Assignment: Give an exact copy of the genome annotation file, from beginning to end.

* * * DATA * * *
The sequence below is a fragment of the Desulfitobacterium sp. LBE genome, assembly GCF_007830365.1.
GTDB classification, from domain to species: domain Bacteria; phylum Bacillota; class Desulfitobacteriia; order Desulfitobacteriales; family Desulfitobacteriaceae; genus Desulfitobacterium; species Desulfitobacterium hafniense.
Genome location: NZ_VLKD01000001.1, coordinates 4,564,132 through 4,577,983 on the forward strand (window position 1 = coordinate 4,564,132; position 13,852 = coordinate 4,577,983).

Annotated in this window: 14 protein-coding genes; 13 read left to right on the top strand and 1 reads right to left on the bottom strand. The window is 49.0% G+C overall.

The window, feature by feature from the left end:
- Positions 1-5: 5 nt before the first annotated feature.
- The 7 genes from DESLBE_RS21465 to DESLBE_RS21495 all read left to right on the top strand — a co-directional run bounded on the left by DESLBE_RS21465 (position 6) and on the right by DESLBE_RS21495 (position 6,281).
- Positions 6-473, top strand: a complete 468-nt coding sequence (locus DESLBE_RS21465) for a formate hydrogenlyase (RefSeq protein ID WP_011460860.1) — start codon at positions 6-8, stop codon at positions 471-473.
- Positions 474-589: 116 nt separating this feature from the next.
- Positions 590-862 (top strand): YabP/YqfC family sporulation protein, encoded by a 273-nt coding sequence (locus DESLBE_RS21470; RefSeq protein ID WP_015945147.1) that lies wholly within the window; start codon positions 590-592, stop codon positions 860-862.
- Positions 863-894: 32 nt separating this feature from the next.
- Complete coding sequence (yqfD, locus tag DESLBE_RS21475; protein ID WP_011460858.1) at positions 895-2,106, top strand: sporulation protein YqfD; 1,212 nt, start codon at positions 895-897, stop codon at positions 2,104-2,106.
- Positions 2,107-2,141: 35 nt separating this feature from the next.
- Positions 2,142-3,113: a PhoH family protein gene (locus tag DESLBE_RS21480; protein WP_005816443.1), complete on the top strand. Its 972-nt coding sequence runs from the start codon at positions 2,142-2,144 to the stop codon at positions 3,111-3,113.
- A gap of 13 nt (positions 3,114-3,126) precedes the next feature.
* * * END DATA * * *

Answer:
The sequence below is a fragment of the Desulfitobacterium sp. LBE genome, assembly GCF_007830365.1.
GTDB classification, from domain to species: domain Bacteria; phylum Bacillota; class Desulfitobacteriia; order Desulfitobacteriales; family Desulfitobacteriaceae; genus Desulfitobacterium; species Desulfitobacterium hafniense.
Genome location: NZ_VLKD01000001.1, coordinates 4,564,132 through 4,577,983 on the forward strand (window position 1 = coordinate 4,564,132; position 13,852 = coordinate 4,577,983).

Annotated in this window: 14 protein-coding genes; 13 read left to right on the top strand and 1 reads right to left on the bottom strand. The window is 49.0% G+C overall.

The window, feature by feature from the left end:
- Positions 1-5: 5 nt before the first annotated feature.
- The 7 genes from DESLBE_RS21465 to DESLBE_RS21495 all read left to right on the top strand — a co-directional run bounded on the left by DESLBE_RS21465 (position 6) and on the right by DESLBE_RS21495 (position 6,281).
- Positions 6-473, top strand: a complete 468-nt coding sequence (locus DESLBE_RS21465) for a formate hydrogenlyase (RefSeq protein ID WP_011460860.1) — start codon at positions 6-8, stop codon at positions 471-473.
- Positions 474-589: 116 nt separating this feature from the next.
- Positions 590-862 (top strand): YabP/YqfC family sporulation protein, encoded by a 273-nt coding sequence (locus DESLBE_RS21470; RefSeq protein ID WP_015945147.1) that lies wholly within the window; start codon positions 590-592, stop codon positions 860-862.
- Positions 863-894: 32 nt separating this feature from the next.
- Complete coding sequence (yqfD, locus tag DESLBE_RS21475; protein ID WP_011460858.1) at positions 895-2,106, top strand: sporulation protein YqfD; 1,212 nt, start codon at positions 895-897, stop codon at positions 2,104-2,106.
- Positions 2,107-2,141: 35 nt separating this feature from the next.
- Positions 2,142-3,113: a PhoH family protein gene (locus tag DESLBE_RS21480; protein WP_005816443.1), complete on the top strand. Its 972-nt coding sequence runs from the start codon at positions 2,142-2,144 to the stop codon at positions 3,111-3,113.
- A gap of 13 nt (positions 3,114-3,126) precedes the next feature.